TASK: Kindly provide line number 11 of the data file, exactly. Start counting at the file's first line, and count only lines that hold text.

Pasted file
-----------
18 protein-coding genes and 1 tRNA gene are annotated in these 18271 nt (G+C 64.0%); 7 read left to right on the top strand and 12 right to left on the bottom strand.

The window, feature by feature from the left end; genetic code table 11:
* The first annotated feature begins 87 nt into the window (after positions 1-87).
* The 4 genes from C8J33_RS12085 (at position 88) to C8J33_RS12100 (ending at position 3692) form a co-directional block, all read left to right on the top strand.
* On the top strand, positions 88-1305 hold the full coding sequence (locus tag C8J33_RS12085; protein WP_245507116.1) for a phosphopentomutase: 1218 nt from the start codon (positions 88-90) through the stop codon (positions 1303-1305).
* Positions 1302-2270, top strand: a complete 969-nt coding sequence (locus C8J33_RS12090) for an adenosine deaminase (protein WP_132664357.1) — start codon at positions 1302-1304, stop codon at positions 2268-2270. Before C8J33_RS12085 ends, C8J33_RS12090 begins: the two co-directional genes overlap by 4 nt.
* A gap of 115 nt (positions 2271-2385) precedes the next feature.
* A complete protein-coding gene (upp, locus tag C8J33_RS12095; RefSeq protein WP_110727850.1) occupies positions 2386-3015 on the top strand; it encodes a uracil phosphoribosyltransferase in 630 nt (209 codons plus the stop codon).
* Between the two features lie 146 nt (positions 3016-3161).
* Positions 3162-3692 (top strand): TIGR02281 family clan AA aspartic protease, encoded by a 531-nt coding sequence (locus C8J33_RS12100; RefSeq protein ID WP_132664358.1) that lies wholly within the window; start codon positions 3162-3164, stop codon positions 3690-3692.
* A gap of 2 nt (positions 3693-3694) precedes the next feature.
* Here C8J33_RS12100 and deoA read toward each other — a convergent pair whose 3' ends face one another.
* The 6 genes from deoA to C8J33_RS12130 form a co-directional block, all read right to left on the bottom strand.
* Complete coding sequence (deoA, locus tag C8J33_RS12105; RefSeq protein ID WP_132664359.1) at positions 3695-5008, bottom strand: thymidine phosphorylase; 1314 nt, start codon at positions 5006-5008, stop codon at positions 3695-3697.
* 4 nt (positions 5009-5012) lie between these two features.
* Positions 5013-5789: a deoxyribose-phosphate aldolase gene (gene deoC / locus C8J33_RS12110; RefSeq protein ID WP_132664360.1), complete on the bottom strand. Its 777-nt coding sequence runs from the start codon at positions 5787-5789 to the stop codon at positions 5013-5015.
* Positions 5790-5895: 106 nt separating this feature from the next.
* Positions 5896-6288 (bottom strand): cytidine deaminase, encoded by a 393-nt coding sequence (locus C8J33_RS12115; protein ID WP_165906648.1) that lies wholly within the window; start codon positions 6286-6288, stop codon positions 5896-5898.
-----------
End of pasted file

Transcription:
* A gap of 2 nt (positions 3693-3694) precedes the next feature.